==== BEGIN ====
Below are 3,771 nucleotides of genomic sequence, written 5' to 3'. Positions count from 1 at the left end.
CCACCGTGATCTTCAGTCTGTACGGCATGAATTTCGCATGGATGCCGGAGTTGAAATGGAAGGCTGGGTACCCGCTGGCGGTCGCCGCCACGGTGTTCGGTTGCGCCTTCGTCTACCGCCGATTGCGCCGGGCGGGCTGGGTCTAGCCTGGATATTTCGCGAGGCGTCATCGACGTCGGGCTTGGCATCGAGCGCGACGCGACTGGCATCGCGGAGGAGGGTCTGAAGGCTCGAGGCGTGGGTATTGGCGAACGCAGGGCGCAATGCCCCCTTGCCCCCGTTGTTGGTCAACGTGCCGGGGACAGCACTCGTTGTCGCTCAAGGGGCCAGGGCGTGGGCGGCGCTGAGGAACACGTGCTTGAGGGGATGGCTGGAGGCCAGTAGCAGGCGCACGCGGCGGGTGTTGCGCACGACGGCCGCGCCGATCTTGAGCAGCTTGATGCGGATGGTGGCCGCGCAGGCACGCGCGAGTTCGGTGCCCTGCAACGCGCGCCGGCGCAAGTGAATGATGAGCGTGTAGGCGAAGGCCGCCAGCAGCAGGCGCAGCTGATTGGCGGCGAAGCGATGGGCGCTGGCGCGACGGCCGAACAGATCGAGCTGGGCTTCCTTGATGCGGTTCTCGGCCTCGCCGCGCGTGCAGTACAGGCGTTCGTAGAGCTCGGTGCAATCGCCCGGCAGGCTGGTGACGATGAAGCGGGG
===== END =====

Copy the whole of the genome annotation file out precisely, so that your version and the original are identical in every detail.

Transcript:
Below are 3,771 nucleotides of genomic sequence, written 5' to 3'. Positions count from 1 at the left end.
CCACCGTGATCTTCAGTCTGTACGGCATGAATTTCGCATGGATGCCGGAGTTGAAATGGAAGGCTGGGTACCCGCTGGCGGTCGCCGCCACGGTGTTCGGTTGCGCCTTCGTCTACCGCCGATTGCGCCGGGCGGGCTGGGTCTAGCCTGGATATTTCGCGAGGCGTCATCGACGTCGGGCTTGGCATCGAGCGCGACGCGACTGGCATCGCGGAGGAGGGTCTGAAGGCTCGAGGCGTGGGTATTGGCGAACGCAGGGCGCAATGCCCCCTTGCCCCCGTTGTTGGTCAACGTGCCGGGGACAGCACTCGTTGTCGCTCAAGGGGCCAGGGCGTGGGCGGCGCTGAGGAACACGTGCTTGAGGGGATGGCTGGAGGCCAGTAGCAGGCGCACGCGGCGGGTGTTGCGCACGACGGCCGCGCCGATCTTGAGCAGCTTGATGCGGATGGTGGCCGCGCAGGCACGCGCGAGTTCGGTGCCCTGCAACGCGCGCCGGCGCAAGTGAATGATGAGCGTGTAGGCGAAGGCCGCCAGCAGCAGGCGCAGCTGATTGGCGGCGAAGCGATGGGCGCTGGCGCGACGGCCGAACAGATCGAGCTGGGCTTCCTTGATGCGGTTCTCGGCCTCGCCGCGCGTGCAGTACAGGCGTTCGTAGAGCTCGGTGCAATCGCCCGGCAGGCTGGTGACGATGAAGCGGGG